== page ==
Horses trotting through arenas in the hot sun in clear skies brought to mind the Chino Hills of yesterday, when horses were more common than houses, during last Friday’s celebration at the McCoy Equestrian Center on Peyton Drive.
The event honored the late Helen McCoy on what would have been her 110th birthday and celebrated her donation of 20 acres of land to the city.
McCoy Trust member Bill Hughes, a longtime friend of Helen and Frank McCoy, received a check for $ 1 in a frame with a nostalgic photo and an inscription from Mayor Brian Johsz for the purchase of the property after his 25-year lease.
A good-sized audience, refreshed by a light breeze and shady trees, were mesmerized by Mr. Hughes’ memories of working for Frank McCoy at Arab horse shows and helping him raise mares.
The McCoys moved to Chino Hills in 1963 to continue to breed and breed their award-winning Arabian horses.
The Peyton Drive / English Road area contained more Arabian horses than some states.
The couple traveled to Morocco, Cairo, Japan, New Zealand and Australia with the World Arabian Association.
Mr. Hughes met the McCoys in the 1960s and lived close enough to walk to their ranch when help was needed.
“I spent a lot of time at Friendly Frank’s Tavern,” he says. “It was very funny. It was another time.
He said Frank McCoy has more stories than anyone else and that if he doesn’t, he will make one up.
When the McCoy facility was under construction, Ms. McCoy continued to live in her home and enjoyed riding around in her golf cart.
When the barn was converted into a community center and celebrations took place, she loved people watching.
“She loved parties,” said Mr. Hughes. “She just came by to see people. They were all his people.
She lived in her original home until her death in 2003 at the age of 96.
Mr. Hughes said he was very impressed with what the city has done with the McCoy Equestrian Center.
“She would be really excited to see what’s going on here,” he said.
Ms. McCoy supplemented her land donation with a $ 2.3 million contribution overseen by the McCoy Trust.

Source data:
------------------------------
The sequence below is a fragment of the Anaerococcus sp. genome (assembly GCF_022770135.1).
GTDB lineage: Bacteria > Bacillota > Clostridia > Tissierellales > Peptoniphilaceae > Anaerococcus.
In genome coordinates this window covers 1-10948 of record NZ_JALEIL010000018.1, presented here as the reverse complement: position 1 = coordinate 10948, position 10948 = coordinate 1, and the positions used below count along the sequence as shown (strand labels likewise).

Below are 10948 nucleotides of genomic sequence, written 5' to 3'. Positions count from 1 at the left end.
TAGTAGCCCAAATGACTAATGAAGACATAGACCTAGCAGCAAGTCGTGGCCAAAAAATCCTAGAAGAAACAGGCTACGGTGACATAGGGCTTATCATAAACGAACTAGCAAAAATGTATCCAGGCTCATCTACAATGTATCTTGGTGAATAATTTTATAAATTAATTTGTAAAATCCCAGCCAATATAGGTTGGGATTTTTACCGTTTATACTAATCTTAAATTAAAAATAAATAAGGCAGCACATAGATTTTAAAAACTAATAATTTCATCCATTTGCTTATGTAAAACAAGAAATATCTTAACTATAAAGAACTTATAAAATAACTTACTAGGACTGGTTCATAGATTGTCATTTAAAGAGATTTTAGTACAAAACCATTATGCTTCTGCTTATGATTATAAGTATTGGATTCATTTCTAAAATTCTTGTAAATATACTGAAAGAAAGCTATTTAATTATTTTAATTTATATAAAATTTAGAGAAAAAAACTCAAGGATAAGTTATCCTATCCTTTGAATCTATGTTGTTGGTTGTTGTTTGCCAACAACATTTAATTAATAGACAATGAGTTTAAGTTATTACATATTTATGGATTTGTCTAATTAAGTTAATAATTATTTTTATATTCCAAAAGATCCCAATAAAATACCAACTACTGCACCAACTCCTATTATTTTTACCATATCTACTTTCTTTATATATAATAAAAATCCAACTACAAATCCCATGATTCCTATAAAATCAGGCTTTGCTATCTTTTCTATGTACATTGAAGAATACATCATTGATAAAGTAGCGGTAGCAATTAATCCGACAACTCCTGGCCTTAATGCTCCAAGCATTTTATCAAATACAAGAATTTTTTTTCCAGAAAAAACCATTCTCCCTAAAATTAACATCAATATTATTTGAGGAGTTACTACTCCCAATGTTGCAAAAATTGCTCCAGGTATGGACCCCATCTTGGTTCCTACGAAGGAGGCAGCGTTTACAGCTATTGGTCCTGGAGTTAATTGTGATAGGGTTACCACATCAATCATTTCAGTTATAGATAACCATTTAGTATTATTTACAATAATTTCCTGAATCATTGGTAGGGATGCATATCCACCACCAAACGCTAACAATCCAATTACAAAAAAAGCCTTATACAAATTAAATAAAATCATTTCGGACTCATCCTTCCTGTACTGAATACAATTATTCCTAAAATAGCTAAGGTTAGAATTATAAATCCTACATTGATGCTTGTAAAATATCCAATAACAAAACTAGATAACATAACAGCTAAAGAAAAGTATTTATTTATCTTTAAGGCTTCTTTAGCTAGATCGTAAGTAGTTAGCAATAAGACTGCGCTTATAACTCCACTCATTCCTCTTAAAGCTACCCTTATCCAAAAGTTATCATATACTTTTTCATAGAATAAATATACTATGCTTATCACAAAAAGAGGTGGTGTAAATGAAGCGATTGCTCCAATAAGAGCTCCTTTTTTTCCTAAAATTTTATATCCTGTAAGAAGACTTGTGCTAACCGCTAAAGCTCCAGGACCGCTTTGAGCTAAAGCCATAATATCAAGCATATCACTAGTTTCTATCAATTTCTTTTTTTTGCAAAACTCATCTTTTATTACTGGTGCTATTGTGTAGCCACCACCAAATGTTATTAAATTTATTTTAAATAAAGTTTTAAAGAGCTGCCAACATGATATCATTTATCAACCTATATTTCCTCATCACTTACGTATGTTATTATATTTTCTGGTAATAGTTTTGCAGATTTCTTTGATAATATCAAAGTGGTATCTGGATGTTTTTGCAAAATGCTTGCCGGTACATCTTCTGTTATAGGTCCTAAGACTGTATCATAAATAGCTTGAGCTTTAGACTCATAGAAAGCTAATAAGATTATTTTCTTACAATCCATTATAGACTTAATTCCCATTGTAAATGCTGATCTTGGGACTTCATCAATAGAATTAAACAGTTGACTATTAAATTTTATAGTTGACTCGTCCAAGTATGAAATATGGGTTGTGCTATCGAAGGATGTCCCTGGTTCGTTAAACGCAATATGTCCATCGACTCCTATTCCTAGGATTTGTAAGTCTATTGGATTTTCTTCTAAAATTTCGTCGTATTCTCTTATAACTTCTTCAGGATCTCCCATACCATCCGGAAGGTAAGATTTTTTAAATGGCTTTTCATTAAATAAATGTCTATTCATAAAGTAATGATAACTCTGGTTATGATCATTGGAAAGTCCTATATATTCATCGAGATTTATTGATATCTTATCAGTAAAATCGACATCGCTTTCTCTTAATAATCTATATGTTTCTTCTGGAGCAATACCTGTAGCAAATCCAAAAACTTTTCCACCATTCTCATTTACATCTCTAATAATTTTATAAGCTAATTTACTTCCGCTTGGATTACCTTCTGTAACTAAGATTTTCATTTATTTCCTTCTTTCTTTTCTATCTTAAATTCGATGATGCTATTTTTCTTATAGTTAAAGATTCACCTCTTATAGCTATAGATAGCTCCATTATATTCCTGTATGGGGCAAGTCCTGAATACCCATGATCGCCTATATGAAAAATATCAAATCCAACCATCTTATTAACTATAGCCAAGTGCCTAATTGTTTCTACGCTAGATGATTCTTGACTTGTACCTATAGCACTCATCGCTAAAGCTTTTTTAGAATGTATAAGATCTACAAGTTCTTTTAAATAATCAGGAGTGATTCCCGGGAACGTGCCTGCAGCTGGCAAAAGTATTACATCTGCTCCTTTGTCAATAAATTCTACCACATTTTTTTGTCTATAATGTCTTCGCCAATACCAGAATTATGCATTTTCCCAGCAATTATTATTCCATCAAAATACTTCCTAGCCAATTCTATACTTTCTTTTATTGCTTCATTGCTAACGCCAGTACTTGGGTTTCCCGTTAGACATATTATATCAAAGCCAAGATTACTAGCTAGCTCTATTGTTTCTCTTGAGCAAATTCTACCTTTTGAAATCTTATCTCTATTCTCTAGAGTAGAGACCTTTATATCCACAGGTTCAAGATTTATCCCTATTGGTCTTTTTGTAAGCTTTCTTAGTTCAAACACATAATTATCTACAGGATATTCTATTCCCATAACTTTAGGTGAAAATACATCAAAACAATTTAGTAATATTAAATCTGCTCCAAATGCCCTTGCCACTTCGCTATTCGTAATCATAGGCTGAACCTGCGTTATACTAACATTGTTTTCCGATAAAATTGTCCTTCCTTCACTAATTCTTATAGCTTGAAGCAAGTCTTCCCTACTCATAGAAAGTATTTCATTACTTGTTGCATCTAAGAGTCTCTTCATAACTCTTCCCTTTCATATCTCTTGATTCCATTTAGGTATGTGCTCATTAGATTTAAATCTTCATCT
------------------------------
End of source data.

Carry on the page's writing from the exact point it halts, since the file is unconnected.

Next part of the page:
The funds were used to convert the barn into a community center, add a third arena, permanent washrooms, a new storage shed, and more.
During the 25-year lease, the city contributed $ 2.4 million for facility upgrades, Mayor Johsz said.
He said the board is committed to preserving McCoy’s equestrian heritage for many years to come.
Councilor Peter Rogers spoke of saving the wish of the late Mayor Mike Wickman who, when appointed to the Parks and Recreation Commission in 1998, asked him to oversee the development of the facility.
Mr Rogers attended the equestrian committee meetings alongside Mr Hughes, Ms McCoy and administrator Denny Gunnels who were unable to make it to the celebration.
He said he’s committed to bringing more equestrian uses to the center, which will be a slow but steady process.
Mr. Rogers thanked former McCoy coordinator and equestrian expert Jana Dale, who was in attendance, for her work in putting on shows at the center.
She has advised the city on changing trends and how to reach the right types of horse groups, as many of the groups that once hosted the shows no longer exist.
After the ceremony, residents toured the horses and toured the barn and the McCoy Residence to view trophies, photographs and memorabilia.
Long lines formed to receive soft serve ice cream donated by the Chino Valley Lions Club to honor Ms. McCoy’s love of hosting ice cream parties.